The New Jersey Devils have started the season 0-2 and have allowed eight goals. (Photo by Mike Stobe/NHLI via Getty Images)
Unlike some of my sports journalism peers (none at THN, thankfully), I still indeed like sports. Love watching games. Love talking about games. Love reading about the games I watched after I watched them.
One of my favorite current writers – because no one can historically touch Hunter S. Thompson – is ESPN’s Bill Simmons, who deftly wrote the other week about his beloved New England Patriots. All is not well in Foxboro, you see, and Simmons didn’t think people quite realized it. After all, the Patriots are a dynasty, right? Well, the popular scribe’s point was that they used to be a dynasty, but attrition in the ranks through retirement, free agency and trades has made the football team less than it once was.
Not surprisingly, this got me thinking about hockey. Yes, the season is but a few games old, but some less than stellar starts have me wondering about expectations. Are there franchises cruising off past performances? Maybe it’s time to accept that our preconceived notions can obscure reality.
To wit: Colorado will suffer in net this year. Well, Craig Anderson seems to be doing just fine so far, even if a groin injury temporarily stops his run. Minnesota never scores, even if they claim they will under new coach Todd Richards. The Wild hung four on Anaheim Tuesday night, with new star Martin Havlat dishing out three assists.
Two teams I’m really seeing this trend in are both past Stanley Cup winners, but seem to be getting further away from glory as the years go on.
The New Jersey Devils have gotten out of the gate slowly and their best players haven’t been their best players. Martin Brodeur – age 37, let’s not forget – has been pedestrian in net, while the team’s top two defensemen are Paul Martin (minus-2) and Johnny Oduya (minus-3).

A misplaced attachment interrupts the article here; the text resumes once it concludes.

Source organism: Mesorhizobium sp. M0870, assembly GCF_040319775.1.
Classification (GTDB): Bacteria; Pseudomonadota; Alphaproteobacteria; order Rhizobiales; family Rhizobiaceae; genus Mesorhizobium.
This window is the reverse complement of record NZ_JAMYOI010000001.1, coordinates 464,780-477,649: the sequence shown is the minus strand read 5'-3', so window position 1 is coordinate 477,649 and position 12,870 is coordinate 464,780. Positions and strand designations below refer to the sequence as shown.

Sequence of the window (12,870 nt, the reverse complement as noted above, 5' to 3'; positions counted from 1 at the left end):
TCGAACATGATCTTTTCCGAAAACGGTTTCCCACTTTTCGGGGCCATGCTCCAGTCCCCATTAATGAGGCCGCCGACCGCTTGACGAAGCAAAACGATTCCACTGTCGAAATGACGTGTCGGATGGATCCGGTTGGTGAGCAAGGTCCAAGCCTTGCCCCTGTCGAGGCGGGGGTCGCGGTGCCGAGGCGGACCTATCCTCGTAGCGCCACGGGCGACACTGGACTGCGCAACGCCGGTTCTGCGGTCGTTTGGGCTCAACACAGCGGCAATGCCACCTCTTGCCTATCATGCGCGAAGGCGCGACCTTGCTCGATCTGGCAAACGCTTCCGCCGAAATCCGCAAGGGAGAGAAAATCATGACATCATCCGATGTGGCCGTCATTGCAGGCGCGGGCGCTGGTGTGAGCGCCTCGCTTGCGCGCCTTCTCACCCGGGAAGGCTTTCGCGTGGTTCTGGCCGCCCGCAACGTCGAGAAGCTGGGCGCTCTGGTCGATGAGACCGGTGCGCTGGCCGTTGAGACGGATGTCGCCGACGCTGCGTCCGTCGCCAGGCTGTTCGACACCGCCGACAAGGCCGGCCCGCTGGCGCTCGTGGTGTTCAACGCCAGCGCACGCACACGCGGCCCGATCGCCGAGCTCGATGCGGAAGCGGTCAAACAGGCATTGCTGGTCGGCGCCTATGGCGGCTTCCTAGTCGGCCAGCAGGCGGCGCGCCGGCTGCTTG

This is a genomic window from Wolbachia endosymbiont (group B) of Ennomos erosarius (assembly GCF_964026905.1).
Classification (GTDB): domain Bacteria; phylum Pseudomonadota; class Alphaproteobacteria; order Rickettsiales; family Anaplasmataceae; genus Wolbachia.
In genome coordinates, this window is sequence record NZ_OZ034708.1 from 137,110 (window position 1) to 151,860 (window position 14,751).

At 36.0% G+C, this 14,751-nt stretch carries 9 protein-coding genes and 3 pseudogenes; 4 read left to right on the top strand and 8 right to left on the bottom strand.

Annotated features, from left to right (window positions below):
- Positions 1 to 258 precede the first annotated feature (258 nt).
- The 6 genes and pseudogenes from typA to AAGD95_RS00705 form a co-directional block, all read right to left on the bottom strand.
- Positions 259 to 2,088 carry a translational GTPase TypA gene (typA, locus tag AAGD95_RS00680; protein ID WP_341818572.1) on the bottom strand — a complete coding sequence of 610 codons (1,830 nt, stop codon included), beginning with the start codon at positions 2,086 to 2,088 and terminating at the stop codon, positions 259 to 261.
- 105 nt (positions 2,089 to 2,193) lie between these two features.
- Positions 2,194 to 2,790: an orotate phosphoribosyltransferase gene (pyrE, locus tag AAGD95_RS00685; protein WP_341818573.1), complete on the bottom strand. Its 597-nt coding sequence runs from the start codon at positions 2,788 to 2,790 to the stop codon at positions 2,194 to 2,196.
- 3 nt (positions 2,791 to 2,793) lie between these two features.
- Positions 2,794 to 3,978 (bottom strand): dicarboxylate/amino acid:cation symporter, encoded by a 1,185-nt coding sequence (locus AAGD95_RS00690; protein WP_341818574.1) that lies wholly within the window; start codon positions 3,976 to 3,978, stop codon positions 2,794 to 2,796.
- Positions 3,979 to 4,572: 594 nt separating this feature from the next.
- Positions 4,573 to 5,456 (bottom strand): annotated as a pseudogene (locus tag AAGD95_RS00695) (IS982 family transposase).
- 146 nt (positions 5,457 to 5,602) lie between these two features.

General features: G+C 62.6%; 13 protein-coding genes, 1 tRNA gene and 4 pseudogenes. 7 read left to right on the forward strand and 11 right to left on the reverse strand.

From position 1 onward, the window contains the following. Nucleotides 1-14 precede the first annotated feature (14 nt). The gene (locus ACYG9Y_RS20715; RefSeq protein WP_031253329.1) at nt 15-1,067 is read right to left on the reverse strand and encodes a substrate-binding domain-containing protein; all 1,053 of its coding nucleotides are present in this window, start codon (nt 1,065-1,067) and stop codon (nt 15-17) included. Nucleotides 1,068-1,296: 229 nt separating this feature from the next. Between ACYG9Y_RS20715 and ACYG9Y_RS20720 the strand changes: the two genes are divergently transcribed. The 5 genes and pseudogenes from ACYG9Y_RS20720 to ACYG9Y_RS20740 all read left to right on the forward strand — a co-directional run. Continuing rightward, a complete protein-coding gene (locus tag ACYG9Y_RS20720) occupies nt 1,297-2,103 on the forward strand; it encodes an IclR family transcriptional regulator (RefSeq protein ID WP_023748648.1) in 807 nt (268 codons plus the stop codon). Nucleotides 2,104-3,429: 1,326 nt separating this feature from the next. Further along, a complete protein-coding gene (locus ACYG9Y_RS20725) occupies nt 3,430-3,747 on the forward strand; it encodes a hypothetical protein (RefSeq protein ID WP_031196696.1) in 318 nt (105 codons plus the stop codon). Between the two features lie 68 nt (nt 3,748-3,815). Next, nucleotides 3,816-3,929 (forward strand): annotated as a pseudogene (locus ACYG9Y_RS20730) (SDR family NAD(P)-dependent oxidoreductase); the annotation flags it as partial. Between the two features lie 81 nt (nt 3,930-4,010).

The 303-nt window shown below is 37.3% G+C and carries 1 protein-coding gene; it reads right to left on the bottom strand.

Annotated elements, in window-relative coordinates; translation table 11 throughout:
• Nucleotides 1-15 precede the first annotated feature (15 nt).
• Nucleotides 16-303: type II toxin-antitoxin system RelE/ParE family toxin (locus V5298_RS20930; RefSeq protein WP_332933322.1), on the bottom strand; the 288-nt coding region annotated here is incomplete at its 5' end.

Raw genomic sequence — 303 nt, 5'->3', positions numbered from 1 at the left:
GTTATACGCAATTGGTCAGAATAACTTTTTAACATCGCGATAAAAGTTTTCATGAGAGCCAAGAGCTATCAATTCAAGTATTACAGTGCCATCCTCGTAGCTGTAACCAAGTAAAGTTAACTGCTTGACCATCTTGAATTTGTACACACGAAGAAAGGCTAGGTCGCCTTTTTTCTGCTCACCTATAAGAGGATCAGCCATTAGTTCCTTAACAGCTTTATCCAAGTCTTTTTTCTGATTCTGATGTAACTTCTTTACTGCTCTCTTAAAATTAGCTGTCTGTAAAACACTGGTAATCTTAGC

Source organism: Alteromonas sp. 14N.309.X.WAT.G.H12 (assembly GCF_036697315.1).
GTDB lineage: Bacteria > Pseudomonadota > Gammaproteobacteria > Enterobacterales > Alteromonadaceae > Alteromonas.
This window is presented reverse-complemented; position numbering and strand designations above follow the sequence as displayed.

Because of the team’s history of defensive excellence, the Devils often get a pass on that very same attrition problem affecting the Patriots. Of course, it’s been a long time since Scott Stevens, Scott Niedermayer or even Brian Rafalski have worn the red and black, but this summer also saw the exits of forwards Brian Gionta, John Madden and Michael Rupp.
The replacements? Former Sabres enforcer Andrew Peters, who was a frequent healthy scratch in Buffalo last year and Ilkka Pikkarainen, who is back from three years in Finland after failing to impress the Devils in his first North American sojourn. Rookie Matt Halischuk at least has youth on his side.
Returning coach Jacques Lemaire knows Devils hockey, but does he have the crew to pull it off again?
Dallas also deserves another look. The Stars notoriously crashed out last season and most people gave them a pass because of injuries to Brenden Morrow, Sergei Zubov, Jere Lehtinen and Brad Richards. Marty Turco was awful early on and Sean Avery was a distraction.
Avery is long gone from the Lone Star state and Zubov is in Russia, but what else has actually changed? Richards, Lehtinen and Mike Modano are already banged up (though not as seriously) and Turco has an .880 save percentage in two overtime losses.
The Stars have some intriguing talent working up the ranks – James Neal, Loui Eriksson and Jamie Benn, plus wildcard Fabian Brunnstrom – but it still looks very much like a veteran team. Maybe too veteran. Is it time to turn it over to the kids? Obviously it’s early in the campaign to panic, but another bum ending to the season and the Stars, much like the Devils, may have to look in the mirror for the first time in a while.
Ryan Kennedy is a writer and copy editor for The Hockey News magazine, the co-author of the book Hockey's Young Guns and a regular contributor to THN.com. His blog will appear regularly throughout the off-season, his column - The Straight Edge - on Fridays, and his prospect feature - The Hot List - on Tuesdays.
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